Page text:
Futurism is powered by Vocal.
Vocal is a platform that provides storytelling tools and engaged communities for writers, musicians, filmmakers, podcasters, and other creators to get discovered and fund their creativity.
How does Vocal work?
Creators share their stories on Vocal’s communities. In return, creators earn money when they are tipped and when their stories are read.
How do I join Vocal?
Vocal welcomes creators of all shapes and sizes. Join for free and start creating.
To learn more about Vocal, visit our resources.Show less
Deep beneath the Devonian ocean lurked the largest arthropod to have ever lived: the eurypterid. Sporting a javelin lancet serrated with venom teeth tipping a heavily armored tail, the enormous sea scorpion did not live in fear. The rise of the eurypterid heralded the first true great predator of our planet. The colossal beast reigned over the waters of the world long before the first foot fell upon land, enduring for great ages uncontested by any organism dominant and supreme. Surely in a world aeons from mammalian ancestors, overrun with fishes tenderly armored with leather bodies did no creature contest the capital horror present.
With mouths of spiders these marine dictators ruled omnipotent, boasting enlarged pedipalps enormous and sharp, cutting like a vortex of knives the primitive life yet blossoming beneath them. Claws the size of chainsaws greeted those unlucky enough to succumb to the mechanical separation awaiting them. An exoskeleton impervious to pain or scar covered the great lengths of this nimble leviathan. Great plates concealed with tight spaces the powerful muscles swimming swiftly with oarlike feet soaring. A maw the size of a basketball.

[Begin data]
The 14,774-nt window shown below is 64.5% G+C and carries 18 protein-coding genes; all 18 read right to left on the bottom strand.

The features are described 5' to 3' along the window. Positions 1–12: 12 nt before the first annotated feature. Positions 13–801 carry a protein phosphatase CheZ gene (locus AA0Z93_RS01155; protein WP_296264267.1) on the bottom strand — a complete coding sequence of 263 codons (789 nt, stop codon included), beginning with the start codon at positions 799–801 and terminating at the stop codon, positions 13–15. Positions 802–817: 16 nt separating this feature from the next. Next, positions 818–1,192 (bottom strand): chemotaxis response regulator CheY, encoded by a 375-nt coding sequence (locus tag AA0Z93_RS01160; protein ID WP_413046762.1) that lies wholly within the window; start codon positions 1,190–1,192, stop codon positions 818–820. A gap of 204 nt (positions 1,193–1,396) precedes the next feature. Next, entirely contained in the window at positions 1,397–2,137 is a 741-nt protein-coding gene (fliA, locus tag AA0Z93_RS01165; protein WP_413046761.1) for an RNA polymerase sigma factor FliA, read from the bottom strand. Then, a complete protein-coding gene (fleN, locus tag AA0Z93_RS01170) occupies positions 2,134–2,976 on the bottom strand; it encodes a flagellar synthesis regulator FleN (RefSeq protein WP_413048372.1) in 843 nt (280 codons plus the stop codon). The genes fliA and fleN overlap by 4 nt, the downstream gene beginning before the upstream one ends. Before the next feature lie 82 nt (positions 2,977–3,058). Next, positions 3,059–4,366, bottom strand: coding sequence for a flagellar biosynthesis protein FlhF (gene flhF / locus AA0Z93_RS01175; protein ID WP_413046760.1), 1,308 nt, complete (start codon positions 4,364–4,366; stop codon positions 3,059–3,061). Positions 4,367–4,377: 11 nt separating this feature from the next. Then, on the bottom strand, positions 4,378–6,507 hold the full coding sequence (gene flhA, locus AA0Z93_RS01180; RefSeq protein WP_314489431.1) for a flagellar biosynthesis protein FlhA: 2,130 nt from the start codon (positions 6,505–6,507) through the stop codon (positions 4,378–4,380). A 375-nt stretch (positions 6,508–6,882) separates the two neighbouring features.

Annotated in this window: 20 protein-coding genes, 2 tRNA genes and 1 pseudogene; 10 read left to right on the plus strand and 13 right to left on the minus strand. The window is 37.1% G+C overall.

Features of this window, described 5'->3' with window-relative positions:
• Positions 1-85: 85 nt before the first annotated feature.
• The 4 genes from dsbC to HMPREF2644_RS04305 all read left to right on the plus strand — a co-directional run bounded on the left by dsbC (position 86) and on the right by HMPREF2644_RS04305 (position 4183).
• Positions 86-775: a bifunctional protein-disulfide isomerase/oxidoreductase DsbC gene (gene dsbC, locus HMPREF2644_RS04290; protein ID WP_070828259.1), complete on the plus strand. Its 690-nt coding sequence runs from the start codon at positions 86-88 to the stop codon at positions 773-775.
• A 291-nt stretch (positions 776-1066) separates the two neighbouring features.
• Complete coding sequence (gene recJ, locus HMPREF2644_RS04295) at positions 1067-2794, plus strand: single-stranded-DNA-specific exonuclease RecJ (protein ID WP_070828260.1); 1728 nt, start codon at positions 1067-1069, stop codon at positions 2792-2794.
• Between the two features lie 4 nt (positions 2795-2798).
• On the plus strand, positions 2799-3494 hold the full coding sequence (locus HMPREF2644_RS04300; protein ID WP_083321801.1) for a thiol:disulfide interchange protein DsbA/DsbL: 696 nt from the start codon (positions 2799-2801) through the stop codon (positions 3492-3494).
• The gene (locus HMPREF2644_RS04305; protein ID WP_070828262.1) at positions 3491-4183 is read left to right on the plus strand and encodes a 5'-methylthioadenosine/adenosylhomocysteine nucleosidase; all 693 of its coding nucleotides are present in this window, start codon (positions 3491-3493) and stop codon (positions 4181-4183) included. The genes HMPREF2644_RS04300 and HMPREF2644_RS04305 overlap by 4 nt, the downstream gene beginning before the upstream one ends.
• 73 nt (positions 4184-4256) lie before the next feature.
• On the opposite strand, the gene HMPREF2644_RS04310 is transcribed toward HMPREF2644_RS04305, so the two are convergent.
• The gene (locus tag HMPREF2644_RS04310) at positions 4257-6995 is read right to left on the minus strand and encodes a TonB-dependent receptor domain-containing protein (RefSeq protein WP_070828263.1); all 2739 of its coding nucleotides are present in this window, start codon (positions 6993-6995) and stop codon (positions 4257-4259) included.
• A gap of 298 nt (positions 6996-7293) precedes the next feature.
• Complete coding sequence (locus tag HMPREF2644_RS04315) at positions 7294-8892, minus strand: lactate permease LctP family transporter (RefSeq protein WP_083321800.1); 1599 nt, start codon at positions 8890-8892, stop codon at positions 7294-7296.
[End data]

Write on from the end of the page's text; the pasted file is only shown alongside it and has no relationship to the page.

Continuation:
Adamantine nightmares of station wagon length half buried lined the steaming shores of that alien ocean forgotten so long ago, searching patiently with ambush tension the ambient apprehension so diffused through a godless sea. Our stirring notochords do not pray to those who watch over us. The behemoth weight of that hateful creation grows loathsome and impossible, for surely do not the eurypterid kings now enslave those human vassals beneath the surface of their seas, and we, supreme, now see a land far from that world, erected so by languages built and structures to fill the horizon, though why this oppression so subsided, and why crabs of colossal size so declined comes from the gills.
The arthropod anatomy proves pinnacle in precambrain technology. The copepod is one of the most wildly successful organisms in the history of the world even to this day. An armored carapace provides reasonable defense to all creatures of comparable size, while an immediate respiratory system spurs an active metabolism. Internalization of the organs provides a safe space for evolution to advance, and complex systems develop as a result. Fortunately, these ideal conditions proved the undoing of the arthropod. An outer shell is non-permeable, and in the race for supremacy, a non-permeable outer layer separates the individual from the masses. In isolating the organism, however, the myriad functions of the body become increasingly less simple. Gone are the days of assimilating meals epidermically, and respiration is no simple matter of diffusion. Little spiracles breathe slowly along the thorax of every arthropod, filling them with tubes of oxygen thin and branching.
This simple solution to respiration works well at first, but little holes riddling the bodies of creatures the size of elephants becomes absurd. The largest eurypterids were a single custard from suffocating beneath their own weights. Even in the early world of a dense atmosphere heavy and pressurized, the spiracle respiration system reaches a size limit, which is why insects and spiders today grow not much larger than a foot in length. Inasmuch, the sea scorpion was not only the largest arthropod to have ever lived, but it is the largest arthropod that ever will.